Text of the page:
However, if you're careful, it is sometimes useful to use the power of real numbers to your advantage. J.A.C.K. does not support going below grid size 1, but the Vertex Manipulation tool can help circumvent that. It has a useful feature labeled "Scale Vertices", which can be found by selecting one or more vertices and right-clicking on one of them, or simply by pressing Alt+E.

By moving the little blue circle which pops up when scaling is in progress, you can change the origin point. The factor that you specify in the small menu will affect the distance between the origin point and all selected vertices, and will even let you go lower than 1 unit! Be sure to lock the axes you don't need movement along by marking the corresponding checkboxes. And try not to go too small - doing that will increase the chance of errors cropping up.

Also, a fun fact you may have not known: func_detail is practically immune to non-whole coordinate errors! Use that to your advantage.
Let's look at the compiled version:
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There's still a gap, although a smaller one, but nonetheless noticeable. It also introduces a small but non-zero risk of compile errors and doesn't look very clean on the 2D views, which may get annoying when there's a lot going on there.

Third Iteration

We can avoid less-than-one-unit-thick brushes by remaking our design this way:
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We've done the following steps here:
  1. Replaced the grass texture on one of the sides of each brush in the pair with NULL.
  2. Cloned the pair and rotated it by 180 degrees.
  3. Positioned the clone in such a way that its grass-textured faces are touching and fully covering the grass-textured faces of the original pair.
  4. Made sure that the two pairs are two separate func_illusionary entities with the same properties.
Brush Entity Merging
You may have questions as to why we need to make sure that the two pairs shown above are separate entities. That is due to certain side effects of brush entity merging - a technique that we're intentionally avoiding here.

Brush entity merging is combining several brush entities with the same classname and properties into one single big entity. It is very helpful when you need to conserve spare model slots in your map, which you have a limited number of. It can also be useful sometimes as an alternative to in-editor groups.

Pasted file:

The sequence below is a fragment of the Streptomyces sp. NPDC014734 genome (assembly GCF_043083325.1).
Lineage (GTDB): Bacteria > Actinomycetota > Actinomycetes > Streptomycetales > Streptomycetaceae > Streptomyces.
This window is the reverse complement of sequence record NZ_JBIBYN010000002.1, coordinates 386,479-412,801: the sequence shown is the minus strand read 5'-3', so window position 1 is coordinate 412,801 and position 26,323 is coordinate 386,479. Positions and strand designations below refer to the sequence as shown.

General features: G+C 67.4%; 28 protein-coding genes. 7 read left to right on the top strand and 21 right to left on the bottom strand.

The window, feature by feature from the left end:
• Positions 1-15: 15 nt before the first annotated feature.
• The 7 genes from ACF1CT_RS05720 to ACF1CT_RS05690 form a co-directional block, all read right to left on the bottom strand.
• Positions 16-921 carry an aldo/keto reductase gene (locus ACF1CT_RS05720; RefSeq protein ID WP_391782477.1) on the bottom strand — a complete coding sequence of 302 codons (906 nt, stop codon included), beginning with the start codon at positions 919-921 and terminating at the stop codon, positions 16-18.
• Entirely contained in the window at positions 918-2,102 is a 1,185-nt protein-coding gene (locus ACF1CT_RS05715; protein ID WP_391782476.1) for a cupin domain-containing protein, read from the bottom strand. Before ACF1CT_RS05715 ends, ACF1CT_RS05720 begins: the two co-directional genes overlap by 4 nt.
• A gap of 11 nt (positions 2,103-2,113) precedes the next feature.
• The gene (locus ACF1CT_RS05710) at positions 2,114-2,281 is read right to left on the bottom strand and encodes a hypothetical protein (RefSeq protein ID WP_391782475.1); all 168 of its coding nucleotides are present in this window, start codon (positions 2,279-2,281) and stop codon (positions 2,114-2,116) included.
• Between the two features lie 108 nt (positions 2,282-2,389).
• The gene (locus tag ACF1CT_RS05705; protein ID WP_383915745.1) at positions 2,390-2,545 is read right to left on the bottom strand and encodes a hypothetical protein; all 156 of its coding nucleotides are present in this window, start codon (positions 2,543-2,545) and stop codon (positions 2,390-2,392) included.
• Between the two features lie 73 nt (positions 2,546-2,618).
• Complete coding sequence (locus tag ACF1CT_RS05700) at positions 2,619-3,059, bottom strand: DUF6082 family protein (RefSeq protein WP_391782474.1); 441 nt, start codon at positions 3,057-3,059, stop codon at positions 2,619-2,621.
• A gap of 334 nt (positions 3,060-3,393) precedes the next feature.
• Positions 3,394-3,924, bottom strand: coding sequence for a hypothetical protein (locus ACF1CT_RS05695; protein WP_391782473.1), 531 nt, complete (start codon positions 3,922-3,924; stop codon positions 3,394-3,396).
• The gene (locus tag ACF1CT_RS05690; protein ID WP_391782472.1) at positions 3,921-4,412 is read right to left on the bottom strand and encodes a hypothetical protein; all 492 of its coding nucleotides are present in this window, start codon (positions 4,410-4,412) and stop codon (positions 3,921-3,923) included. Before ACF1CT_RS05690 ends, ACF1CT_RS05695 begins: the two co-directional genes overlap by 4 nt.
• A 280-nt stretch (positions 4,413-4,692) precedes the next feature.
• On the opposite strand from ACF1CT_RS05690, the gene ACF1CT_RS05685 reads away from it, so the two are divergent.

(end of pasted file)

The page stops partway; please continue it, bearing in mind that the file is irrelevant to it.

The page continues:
The problem with that is, brushes within that entity will now cull each other, which does not happen if those brushes are separate entities. That means that a face overlapping another face will cause both the overlapped and the overlapping part to be removed by the compiler. That is not desirable in some cases, like ours, for example. That is why we keep the pairs separate entities. We will actually make use of this technique later, though.
Compiled version:
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Hey, there are still gaps, but only on two of the sides! We've also just wasted two models in our budget instead of one. To get fully rid of the gaps this way, we'd have to make all four brushes separate entities. We could also go back to the first iteration and make those two brushes separate entities too. It still would add up to the model limit more than we need, though.

Fourth Iteration

We still haven't used one more tool in our arsenal - the CONTENTWATER tool texture.
It won't yet directly solve our current issues, but it's an in-between step on the way to something greater.

Let's take our first iteration and make the brushes separate entities to avoid gaps. Now, we'll also replace all NULL with CONTENTWATER, and even apply it instead of the grass texture on one of the sides of each brush in the pair. That's fine, CONTENTWATER will mirror the grass texture on the other end for us:
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It still wastes two model slots, but hey, now there's no gap and also less brushes! But we won't stop on this one just yet.

Fifth Iteration

You know what? Let's just throw the existing design out the window. What if we arrange our brushes like this:
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Wow. We should've started this way, this is really good. At least that's how I felt like when I recalled, if I'm not wrong, the brilliant Admer456 showing this way of arranging grass brushes. This actually solves all of our problems! Well, almost all of them.

Of course, usually there isn't just one single piece of grass in a map. There are lots of them, and sometimes they may be clustered close together. Usually you also want to merge all those pieces into a single entity to save on models. Yeah, this is where this design has a chance of showing its flaw:
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Uh oh. Yeah, a bit unfriendly when it comes to merging - look at those gaps. Looks like we'll have to adjust our design just one more time.

Sixth Iteration

It's nothing hard. All we have to do to make this issue occur far less is by making the big CONTENTWATER'y pieces take up less space, and here's how: